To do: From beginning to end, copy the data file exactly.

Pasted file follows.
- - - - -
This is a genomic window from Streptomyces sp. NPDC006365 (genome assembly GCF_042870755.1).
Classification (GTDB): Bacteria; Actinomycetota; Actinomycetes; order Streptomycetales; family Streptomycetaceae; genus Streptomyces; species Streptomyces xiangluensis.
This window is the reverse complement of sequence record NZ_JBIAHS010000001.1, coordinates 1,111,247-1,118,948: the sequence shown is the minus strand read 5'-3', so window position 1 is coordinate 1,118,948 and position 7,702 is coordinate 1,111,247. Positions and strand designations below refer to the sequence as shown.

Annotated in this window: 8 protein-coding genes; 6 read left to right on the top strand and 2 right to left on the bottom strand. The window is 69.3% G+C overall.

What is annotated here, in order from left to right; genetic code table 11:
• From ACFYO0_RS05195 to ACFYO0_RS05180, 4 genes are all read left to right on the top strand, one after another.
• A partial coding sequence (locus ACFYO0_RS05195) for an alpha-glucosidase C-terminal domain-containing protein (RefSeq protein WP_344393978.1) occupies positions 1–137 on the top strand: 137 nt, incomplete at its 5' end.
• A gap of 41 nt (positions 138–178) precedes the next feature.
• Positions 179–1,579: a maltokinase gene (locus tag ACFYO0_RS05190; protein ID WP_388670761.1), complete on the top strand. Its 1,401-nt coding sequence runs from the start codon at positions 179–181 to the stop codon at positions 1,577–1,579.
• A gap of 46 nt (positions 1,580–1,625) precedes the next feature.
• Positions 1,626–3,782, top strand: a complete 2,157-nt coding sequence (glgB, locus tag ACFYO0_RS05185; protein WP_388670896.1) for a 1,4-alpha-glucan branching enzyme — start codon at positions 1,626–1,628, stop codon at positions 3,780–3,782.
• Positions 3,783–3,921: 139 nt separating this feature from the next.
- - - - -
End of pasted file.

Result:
This is a genomic window from Streptomyces sp. NPDC006365 (genome assembly GCF_042870755.1).
Classification (GTDB): Bacteria; Actinomycetota; Actinomycetes; order Streptomycetales; family Streptomycetaceae; genus Streptomyces; species Streptomyces xiangluensis.
This window is the reverse complement of sequence record NZ_JBIAHS010000001.1, coordinates 1,111,247-1,118,948: the sequence shown is the minus strand read 5'-3', so window position 1 is coordinate 1,118,948 and position 7,702 is coordinate 1,111,247. Positions and strand designations below refer to the sequence as shown.

Annotated in this window: 8 protein-coding genes; 6 read left to right on the top strand and 2 right to left on the bottom strand. The window is 69.3% G+C overall.

What is annotated here, in order from left to right; genetic code table 11:
• From ACFYO0_RS05195 to ACFYO0_RS05180, 4 genes are all read left to right on the top strand, one after another.
• A partial coding sequence (locus ACFYO0_RS05195) for an alpha-glucosidase C-terminal domain-containing protein (RefSeq protein WP_344393978.1) occupies positions 1–137 on the top strand: 137 nt, incomplete at its 5' end.
• A gap of 41 nt (positions 138–178) precedes the next feature.
• Positions 179–1,579: a maltokinase gene (locus tag ACFYO0_RS05190; protein ID WP_388670761.1), complete on the top strand. Its 1,401-nt coding sequence runs from the start codon at positions 179–181 to the stop codon at positions 1,577–1,579.
• A gap of 46 nt (positions 1,580–1,625) precedes the next feature.
• Positions 1,626–3,782, top strand: a complete 2,157-nt coding sequence (glgB, locus tag ACFYO0_RS05185; protein WP_388670896.1) for a 1,4-alpha-glucan branching enzyme — start codon at positions 1,626–1,628, stop codon at positions 3,780–3,782.
• Positions 3,783–3,921: 139 nt separating this feature from the next.